August 31, 2020

David L. Sustarsic MD, FACS | FHV Health

1.5 min read| Published On: August 31st, 2020|

By Akers Editorial

David L. Sustarsic MD, FACS | FHV Health

1.5 min read| Published On: August 31st, 2020|

Q. Why would I need a vascular surgeon if I have hypertension and/or diabetes?

A. The primary treatment of hypertension and diabetes is medical, not surgical. With sound medical therapy and good control of these disorders, complications occur at a much lesser note. As medical control can become less than optimal, and over a period of time, complications do arise and vascular surgeons become involved.  

Both hypertension and diabetes have adverse effects on our blood vessels. These vary with severity and time. The end result is an accelerated atherosclerosis, commonly called “hardening of the arteries”. Through different mechanisms, the vessels become damaged and allow a build up of cholesterol and calcium in the vessel walls called plaque. As the plaque builds, the vessels become narrowed and the blood flow slows and becomes turbulent. This can result in symptoms due to decreased flow and lack of oxygen or clots forming and travelling to other sites. This can occur in any vessels, including the carotids, coronaries, and legs. The visceral vessels can also be affected, as in the kidneys or gastrointestinal tract. Untreated, these complications can result in heart attacks, strokes, kidney failure, and loss of legs.  

Today’s age of vascular surgery has multiple tools to treat these issues. These include both catheter-based interventions and open surgical procedures. The catheter-based procedures are done under fluoroscopy and include angiography, balloon angioplasty, atherectomy, and stenting. The open procedures are done in the operating room with anesthesia. They usually involve a bypass around obstructed vessels or an endarterectomy where the vessel is opened and cleaned. The diagnostic and decision process for these interventions are quite complex.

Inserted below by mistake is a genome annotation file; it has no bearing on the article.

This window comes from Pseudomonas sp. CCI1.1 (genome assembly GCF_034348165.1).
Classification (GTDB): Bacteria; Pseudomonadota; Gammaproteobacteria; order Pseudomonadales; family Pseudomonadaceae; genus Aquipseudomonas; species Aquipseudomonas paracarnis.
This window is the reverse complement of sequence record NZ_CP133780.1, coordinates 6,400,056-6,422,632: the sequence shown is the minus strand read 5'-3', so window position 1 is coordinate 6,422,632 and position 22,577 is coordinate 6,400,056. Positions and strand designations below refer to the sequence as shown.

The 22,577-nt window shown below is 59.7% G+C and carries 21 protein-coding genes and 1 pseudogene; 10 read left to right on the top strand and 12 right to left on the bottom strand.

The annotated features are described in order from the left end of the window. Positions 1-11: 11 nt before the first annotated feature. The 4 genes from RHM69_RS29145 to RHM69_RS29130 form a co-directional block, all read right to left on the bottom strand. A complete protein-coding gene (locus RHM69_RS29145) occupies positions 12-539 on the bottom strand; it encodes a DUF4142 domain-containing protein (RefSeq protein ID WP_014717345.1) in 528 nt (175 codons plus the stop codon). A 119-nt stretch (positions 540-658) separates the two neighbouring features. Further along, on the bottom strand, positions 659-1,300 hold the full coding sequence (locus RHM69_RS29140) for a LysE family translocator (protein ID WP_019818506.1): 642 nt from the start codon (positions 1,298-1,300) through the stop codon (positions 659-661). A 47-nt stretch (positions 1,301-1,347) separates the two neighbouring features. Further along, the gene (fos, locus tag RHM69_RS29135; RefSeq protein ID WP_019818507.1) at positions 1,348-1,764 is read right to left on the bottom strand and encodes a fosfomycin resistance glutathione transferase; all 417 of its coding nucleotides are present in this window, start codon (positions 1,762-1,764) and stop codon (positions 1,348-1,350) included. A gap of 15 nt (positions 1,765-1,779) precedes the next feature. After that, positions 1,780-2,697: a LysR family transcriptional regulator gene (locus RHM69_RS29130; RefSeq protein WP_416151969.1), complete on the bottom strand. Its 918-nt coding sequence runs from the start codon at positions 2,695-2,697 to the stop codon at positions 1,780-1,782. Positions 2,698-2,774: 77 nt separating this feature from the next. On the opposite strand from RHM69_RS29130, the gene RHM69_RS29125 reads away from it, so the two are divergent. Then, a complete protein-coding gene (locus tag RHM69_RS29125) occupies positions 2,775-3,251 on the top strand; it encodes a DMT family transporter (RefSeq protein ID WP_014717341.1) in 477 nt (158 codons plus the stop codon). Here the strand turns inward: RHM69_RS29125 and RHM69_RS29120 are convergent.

The other complication that occurs with hypertension and diabetes is kidney failure. Occasionally, this can be treated by stenting a renal artery. When complete kidney failure occurs, we create access for hemodialysis. This generally involves connecting an artery and a vein in the arm to give a high-flow superficial vessel that can be used for dialysis.  

Indeed, we have many options to treat patients at any stage of hypertension and diabetes.

 FHV Health 


About the Author: Akers Editorial

Share This Story!

Never miss an issue,  Sign up for the Style Newletter!